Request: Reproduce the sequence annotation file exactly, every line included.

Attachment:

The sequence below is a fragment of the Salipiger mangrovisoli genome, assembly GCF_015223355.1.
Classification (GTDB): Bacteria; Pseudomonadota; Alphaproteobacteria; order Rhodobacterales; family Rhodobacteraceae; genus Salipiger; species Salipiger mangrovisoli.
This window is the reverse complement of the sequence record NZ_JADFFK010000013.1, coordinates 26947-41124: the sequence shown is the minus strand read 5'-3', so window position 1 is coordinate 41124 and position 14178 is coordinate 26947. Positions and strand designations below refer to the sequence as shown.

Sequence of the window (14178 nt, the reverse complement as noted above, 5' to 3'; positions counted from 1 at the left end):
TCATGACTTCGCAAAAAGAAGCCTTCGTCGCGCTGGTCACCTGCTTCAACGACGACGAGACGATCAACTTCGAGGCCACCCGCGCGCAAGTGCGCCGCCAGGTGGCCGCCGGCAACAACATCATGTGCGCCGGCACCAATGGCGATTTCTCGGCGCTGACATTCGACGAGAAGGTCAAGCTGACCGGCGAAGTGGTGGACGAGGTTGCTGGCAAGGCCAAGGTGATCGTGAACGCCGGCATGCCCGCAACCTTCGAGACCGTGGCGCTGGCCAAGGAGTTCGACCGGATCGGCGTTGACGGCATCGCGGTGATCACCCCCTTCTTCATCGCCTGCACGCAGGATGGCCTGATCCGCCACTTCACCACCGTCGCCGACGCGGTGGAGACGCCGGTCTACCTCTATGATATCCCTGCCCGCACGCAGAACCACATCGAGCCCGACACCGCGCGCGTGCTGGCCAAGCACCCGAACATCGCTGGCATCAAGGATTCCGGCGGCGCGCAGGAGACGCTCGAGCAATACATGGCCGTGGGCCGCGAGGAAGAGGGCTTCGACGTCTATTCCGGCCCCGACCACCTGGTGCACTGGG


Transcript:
The sequence below is a fragment of the Salipiger mangrovisoli genome, assembly GCF_015223355.1.
Classification (GTDB): Bacteria; Pseudomonadota; Alphaproteobacteria; order Rhodobacterales; family Rhodobacteraceae; genus Salipiger; species Salipiger mangrovisoli.
This window is the reverse complement of the sequence record NZ_JADFFK010000013.1, coordinates 26947-41124: the sequence shown is the minus strand read 5'-3', so window position 1 is coordinate 41124 and position 14178 is coordinate 26947. Positions and strand designations below refer to the sequence as shown.

Sequence of the window (14178 nt, the reverse complement as noted above, 5' to 3'; positions counted from 1 at the left end):
TCATGACTTCGCAAAAAGAAGCCTTCGTCGCGCTGGTCACCTGCTTCAACGACGACGAGACGATCAACTTCGAGGCCACCCGCGCGCAAGTGCGCCGCCAGGTGGCCGCCGGCAACAACATCATGTGCGCCGGCACCAATGGCGATTTCTCGGCGCTGACATTCGACGAGAAGGTCAAGCTGACCGGCGAAGTGGTGGACGAGGTTGCTGGCAAGGCCAAGGTGATCGTGAACGCCGGCATGCCCGCAACCTTCGAGACCGTGGCGCTGGCCAAGGAGTTCGACCGGATCGGCGTTGACGGCATCGCGGTGATCACCCCCTTCTTCATCGCCTGCACGCAGGATGGCCTGATCCGCCACTTCACCACCGTCGCCGACGCGGTGGAGACGCCGGTCTACCTCTATGATATCCCTGCCCGCACGCAGAACCACATCGAGCCCGACACCGCGCGCGTGCTGGCCAAGCACCCGAACATCGCTGGCATCAAGGATTCCGGCGGCGCGCAGGAGACGCTCGAGCAATACATGGCCGTGGGCCGCGAGGAAGAGGGCTTCGACGTCTATTCCGGCCCCGACCACCTGGTGCACTGGG